You take charge, help us be more equitable.”
Oh wait . . . maybe that never happens.

This is a remarkable story.
A sure sign the apostles had a clear eye on the horizon,
they had the right “attitude.

And as the story unfolds in Acts 6,
these seven deacons were blessed and empowered
to do more than wait on tables.
They preached and evangelized, just like the apostles.
They all had the same tilt toward the Kingdom.

Deacon Stephen got himself in particular trouble,
and was dragged in before the religious authorities,
who accused him of subverting Moses and the law,
and threatening destruction of the temple.

The accusers weren’t altogether wrong.
Stephen’s horizon was a kingdom
embodied in a worshiping, discerning community,
not in a religious establishment, or temple structure.
So, yes.
The temple and rigid religious laws were on shaky ground,
if the kingdom was a living, discerning community.

But in his own defense,
Stephen gave a biblical history lesson,
pointed out the ways
God has always worked outside the temple structure.
He said, “The Most High does not live
in houses made by human hands.”
He quoted Isaiah, speaking for God,
“Heaven is my throne, and the earth is my footstool.
What kind of house will you build for me?”
To make matters worse, he accused them directly.
Called them “stiff-necked.”
Said they were just like their ancestors
who murdered the prophets.

This was not a strategy of someone oriented toward self-preservation.
No, Stephen was locked in on that horizon,
and spoke the truth that needed spoken.

Then in Acts 7, we get the most colorful description in the Bible
of authorities backed into a corner—
Let me read again, beginning at Acts 7:54.

When the members of the Sanhedrin heard this,
they were furious and gnashed their teeth at him.
But Stephen, full of the Holy Spirit, looked up to heaven . . .
and said, “Look, I see heaven open
and the Son of Man standing at the right hand of God.”

At this they covered their ears and,
yelling at the top of their voices, they all rushed at him,
dragged him out of the city and began to stone him . . .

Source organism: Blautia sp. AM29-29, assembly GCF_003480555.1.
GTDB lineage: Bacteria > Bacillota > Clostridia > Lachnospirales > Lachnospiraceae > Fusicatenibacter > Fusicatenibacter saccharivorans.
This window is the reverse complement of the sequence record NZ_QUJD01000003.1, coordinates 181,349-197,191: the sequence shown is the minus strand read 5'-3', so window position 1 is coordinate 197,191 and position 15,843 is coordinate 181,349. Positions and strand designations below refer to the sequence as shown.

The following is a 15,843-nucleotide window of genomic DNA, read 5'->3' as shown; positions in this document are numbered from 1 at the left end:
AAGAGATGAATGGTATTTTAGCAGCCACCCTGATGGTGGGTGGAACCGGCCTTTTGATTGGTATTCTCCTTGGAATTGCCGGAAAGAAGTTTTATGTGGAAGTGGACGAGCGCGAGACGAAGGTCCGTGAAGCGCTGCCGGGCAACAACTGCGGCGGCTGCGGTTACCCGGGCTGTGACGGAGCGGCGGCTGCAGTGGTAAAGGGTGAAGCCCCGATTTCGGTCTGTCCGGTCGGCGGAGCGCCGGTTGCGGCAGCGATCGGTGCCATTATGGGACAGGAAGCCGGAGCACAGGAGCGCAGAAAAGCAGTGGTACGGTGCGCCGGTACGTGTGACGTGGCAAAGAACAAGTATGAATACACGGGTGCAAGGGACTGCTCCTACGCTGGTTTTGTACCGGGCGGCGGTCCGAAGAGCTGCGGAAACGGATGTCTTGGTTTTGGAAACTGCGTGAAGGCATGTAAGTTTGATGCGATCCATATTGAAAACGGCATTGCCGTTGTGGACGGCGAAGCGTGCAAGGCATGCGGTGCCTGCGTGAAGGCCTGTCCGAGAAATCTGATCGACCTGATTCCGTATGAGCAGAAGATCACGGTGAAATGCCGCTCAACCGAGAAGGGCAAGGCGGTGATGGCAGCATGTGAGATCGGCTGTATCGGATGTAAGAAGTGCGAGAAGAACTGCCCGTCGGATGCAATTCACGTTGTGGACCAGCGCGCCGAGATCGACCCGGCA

Stephen prayed,
“Lord Jesus, receive my spirit.”
Then he fell on his knees and cried out,
“Lord, do not hold this sin against them.”
When he had said this, he fell asleep.

What a remarkable story of one who knew his attitude,
and stayed the course.
That’s the sort of clarity in the face of resistance
that gets people into trouble.
That’s what put Jesus on the cross.

And we are called to the same kind of clarity.
In the midst of a social and political context
where injustice and privilege play themselves out
in dehumanizing ways,
where speaking out against those things
can be highly threatening to the powers,
we as a worshiping, discerning community
who align ourselves with the horizon of God’s kingdom,
can anticipate resistance—
strong, powerful, coercive, potentially violent resistance.
When our “attitude” (this kind of attitude) is like that of Christ,
we give loyalty to a kingdom higher than all earthly authorities.

We won’t always know where the resistance will come from.
It may come from adversaries out there somewhere.
It may come from within ourselves and our own community.

And we need good discernment.
It’s sometimes hard to distinguish between wisdom and resistance.
Some powers-that-be have aims that look appealing,
but are contrary to the Kingdom of God.
We must be alert to any forces that tilt us off the horizon,